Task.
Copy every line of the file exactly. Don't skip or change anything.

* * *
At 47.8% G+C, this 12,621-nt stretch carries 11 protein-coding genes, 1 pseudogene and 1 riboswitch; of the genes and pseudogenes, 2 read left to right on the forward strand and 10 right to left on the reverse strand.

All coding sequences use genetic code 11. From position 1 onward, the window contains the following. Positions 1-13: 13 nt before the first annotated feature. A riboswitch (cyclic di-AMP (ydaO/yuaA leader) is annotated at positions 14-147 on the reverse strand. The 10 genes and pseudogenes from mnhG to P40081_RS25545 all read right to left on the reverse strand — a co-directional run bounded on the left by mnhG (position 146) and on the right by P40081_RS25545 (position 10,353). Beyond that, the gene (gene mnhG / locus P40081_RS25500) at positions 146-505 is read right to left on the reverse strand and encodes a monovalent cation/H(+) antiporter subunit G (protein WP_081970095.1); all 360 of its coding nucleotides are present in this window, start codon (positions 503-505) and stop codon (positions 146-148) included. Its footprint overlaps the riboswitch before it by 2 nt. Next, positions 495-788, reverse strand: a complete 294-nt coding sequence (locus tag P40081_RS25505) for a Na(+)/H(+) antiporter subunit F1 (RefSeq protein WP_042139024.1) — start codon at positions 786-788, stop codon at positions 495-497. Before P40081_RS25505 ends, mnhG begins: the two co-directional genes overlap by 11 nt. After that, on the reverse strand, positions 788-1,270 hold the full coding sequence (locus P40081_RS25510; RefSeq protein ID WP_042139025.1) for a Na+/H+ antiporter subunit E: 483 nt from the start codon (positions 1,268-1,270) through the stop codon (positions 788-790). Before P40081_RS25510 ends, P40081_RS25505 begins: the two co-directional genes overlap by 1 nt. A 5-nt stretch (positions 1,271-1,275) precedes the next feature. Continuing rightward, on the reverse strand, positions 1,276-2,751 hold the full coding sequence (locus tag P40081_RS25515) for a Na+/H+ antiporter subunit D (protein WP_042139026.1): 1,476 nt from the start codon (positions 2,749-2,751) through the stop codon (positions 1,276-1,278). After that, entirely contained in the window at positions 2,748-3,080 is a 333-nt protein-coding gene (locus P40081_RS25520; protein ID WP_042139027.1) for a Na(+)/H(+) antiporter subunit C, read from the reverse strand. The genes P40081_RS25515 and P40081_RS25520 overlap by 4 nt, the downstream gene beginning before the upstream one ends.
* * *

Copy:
At 47.8% G+C, this 12,621-nt stretch carries 11 protein-coding genes, 1 pseudogene and 1 riboswitch; of the genes and pseudogenes, 2 read left to right on the forward strand and 10 right to left on the reverse strand.

All coding sequences use genetic code 11. From position 1 onward, the window contains the following. Positions 1-13: 13 nt before the first annotated feature. A riboswitch (cyclic di-AMP (ydaO/yuaA leader) is annotated at positions 14-147 on the reverse strand. The 10 genes and pseudogenes from mnhG to P40081_RS25545 all read right to left on the reverse strand — a co-directional run bounded on the left by mnhG (position 146) and on the right by P40081_RS25545 (position 10,353). Beyond that, the gene (gene mnhG / locus P40081_RS25500) at positions 146-505 is read right to left on the reverse strand and encodes a monovalent cation/H(+) antiporter subunit G (protein WP_081970095.1); all 360 of its coding nucleotides are present in this window, start codon (positions 503-505) and stop codon (positions 146-148) included. Its footprint overlaps the riboswitch before it by 2 nt. Next, positions 495-788, reverse strand: a complete 294-nt coding sequence (locus tag P40081_RS25505) for a Na(+)/H(+) antiporter subunit F1 (RefSeq protein WP_042139024.1) — start codon at positions 786-788, stop codon at positions 495-497. Before P40081_RS25505 ends, mnhG begins: the two co-directional genes overlap by 11 nt. After that, on the reverse strand, positions 788-1,270 hold the full coding sequence (locus P40081_RS25510; RefSeq protein ID WP_042139025.1) for a Na+/H+ antiporter subunit E: 483 nt from the start codon (positions 1,268-1,270) through the stop codon (positions 788-790). Before P40081_RS25510 ends, P40081_RS25505 begins: the two co-directional genes overlap by 1 nt. A 5-nt stretch (positions 1,271-1,275) precedes the next feature. Continuing rightward, on the reverse strand, positions 1,276-2,751 hold the full coding sequence (locus tag P40081_RS25515) for a Na+/H+ antiporter subunit D (protein WP_042139026.1): 1,476 nt from the start codon (positions 2,749-2,751) through the stop codon (positions 1,276-1,278). After that, entirely contained in the window at positions 2,748-3,080 is a 333-nt protein-coding gene (locus P40081_RS25520; protein ID WP_042139027.1) for a Na(+)/H(+) antiporter subunit C, read from the reverse strand. The genes P40081_RS25515 and P40081_RS25520 overlap by 4 nt, the downstream gene beginning before the upstream one ends.